“Buy a Moto Guzzi for easy maintenance” they said.

So the exhaust started blowing from the header on my 2006 Breva 750 in November last.
OK, I will replace the exhaust header gasket. Outer nut is seized but the stud comes out instead no issue. The inner nut is also seized, but “dinck” the stud breaks off. Ok that is a head off job, too chilly to get into that over winter. Fill the tank and leave.
Come Easter, having given it some thought, I decide the other cylinder is probably going to be about to do the same trick, so go to remove the other side also. Outer comes off with the stud and the inner snaps also. Decide to walk away.
This bank holiday weekend I thinks, “I have a few hours. I get those heads off, Just got to remove the throttle body inlets, the rocker cover and the heads should then come away with the four head nuts.”
Go to remove the inlet manifold and the inlet tract rubbers are in the way.
Go to undo the circlips on the inlet tract and realise the side panels have to come off.
Panels off, they have only gone and screwed the circlips in place behind the throttle body. To get to them the tank has to come off. To take the tank off, the tank grill has to come off.
So off with the tank grill.
Unbolt the tank and watch the tank instantly extend due to ethanol poisoning.
Drain the tank.
Disconnect the fuel pipe and breathers and fuel pump wiring.
Tank off.
Still can’t get to the inlet rubber circlip screws.
Off with the slave end throttle cable sheath support bracket.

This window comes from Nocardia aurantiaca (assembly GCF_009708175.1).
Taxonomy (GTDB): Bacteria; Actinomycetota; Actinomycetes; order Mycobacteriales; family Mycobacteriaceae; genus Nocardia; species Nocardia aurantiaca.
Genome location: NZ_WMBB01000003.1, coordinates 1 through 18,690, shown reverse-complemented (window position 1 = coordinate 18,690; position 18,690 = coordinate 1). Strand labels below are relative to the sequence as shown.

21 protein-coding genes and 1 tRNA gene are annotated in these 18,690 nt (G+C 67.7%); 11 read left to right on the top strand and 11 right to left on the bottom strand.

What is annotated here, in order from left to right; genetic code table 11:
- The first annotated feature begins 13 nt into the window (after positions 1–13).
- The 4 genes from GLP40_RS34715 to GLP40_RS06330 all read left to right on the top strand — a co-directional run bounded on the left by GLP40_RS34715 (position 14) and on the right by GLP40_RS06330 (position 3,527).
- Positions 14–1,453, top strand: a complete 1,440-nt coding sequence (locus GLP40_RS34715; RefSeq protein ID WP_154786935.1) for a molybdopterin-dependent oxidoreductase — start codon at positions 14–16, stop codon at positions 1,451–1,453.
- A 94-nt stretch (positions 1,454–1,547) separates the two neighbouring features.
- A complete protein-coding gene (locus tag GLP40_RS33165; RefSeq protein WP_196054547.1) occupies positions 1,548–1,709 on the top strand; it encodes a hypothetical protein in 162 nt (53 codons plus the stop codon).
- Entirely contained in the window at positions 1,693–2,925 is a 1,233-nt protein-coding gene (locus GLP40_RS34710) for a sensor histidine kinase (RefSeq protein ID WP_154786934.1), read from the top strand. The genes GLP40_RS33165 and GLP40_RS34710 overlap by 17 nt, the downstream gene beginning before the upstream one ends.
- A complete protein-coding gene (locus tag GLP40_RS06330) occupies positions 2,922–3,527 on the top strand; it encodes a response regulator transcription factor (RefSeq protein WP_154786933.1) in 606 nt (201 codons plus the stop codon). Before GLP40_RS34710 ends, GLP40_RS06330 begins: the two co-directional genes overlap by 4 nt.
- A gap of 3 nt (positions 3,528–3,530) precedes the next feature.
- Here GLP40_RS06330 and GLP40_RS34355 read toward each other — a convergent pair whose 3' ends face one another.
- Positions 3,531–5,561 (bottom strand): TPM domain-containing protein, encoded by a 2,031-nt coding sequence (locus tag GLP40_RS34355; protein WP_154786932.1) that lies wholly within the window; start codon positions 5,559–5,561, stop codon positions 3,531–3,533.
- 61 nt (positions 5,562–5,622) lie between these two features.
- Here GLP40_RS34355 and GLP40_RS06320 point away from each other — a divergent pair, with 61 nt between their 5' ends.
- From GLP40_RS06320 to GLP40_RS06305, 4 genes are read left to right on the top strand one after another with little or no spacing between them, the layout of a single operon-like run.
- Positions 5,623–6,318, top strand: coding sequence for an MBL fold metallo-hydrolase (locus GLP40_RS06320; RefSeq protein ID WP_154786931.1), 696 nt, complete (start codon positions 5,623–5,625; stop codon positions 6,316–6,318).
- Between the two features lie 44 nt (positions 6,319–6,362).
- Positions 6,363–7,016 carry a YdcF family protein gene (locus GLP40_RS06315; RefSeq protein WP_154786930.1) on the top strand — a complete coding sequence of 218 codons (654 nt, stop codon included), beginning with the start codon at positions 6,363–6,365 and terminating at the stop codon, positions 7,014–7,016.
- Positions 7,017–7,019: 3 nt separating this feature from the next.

Finally access one rubber.
Still can’t get to the second.
Slacken the fuel injector and easy to one side and finally I get to the second circlip.
Then slip the rubber back to access the inlet manifold bolts.
Off they pop.
Having used the time I allotted to get the heads off to get to a place where I now can, I reached for a cold one and locked the garage up.
How ill thought through to orientate the circlips is a place that can’t be accessed without out all the above shenanigans. No wonder some labour bills look so extortionate.
It won’t go back the same stupid way for sure.

If its any consolation, I often run out of time doing jobs in the garage.

In my case it’s because (a) I’m slow, (b) the dog wants to play ball and (c) on partial disassembly for a specific easy-to-finish job, I have the optimism to say “Whilst I’m here, I might as well…”

Get the picture? :smiley:


Oh, I have a few, “whilst I am here and gone so far in”.
I don’t know if the plastic fuel filter has been changed out for instance.

And just 20 minutes to lift a head on the older bikes. There’s progress.

Yes it’s the OLD Guzzi’s that are easier to maintain. As was at the time compared to e.g. a Jap multi. :smiley:

Unfortunately Joe Public don’t want to buy old style simple bikes, though the Norton 961 Anniversary is simply gorgeous and worth the £15.5k.

I loved my 750 Breva but it did seem like a triumph of form over function compared to the 750 Strada I owned a few years ago and the V50 my ex missus owned even more years ago.

Again I agree, but it is what people are buying today. Guzzi do have to make a profit.

I wonder how often it is neccessary to lift a cylinder head off a motorcycle in 20 minutes?

The new Guzzis may have the odd design quirk that goes against this rule but in general, they are still very much owner-maintainable. They even have a handy hole on the side of the clutch housing to pour in lemonade. How many other bikes have that?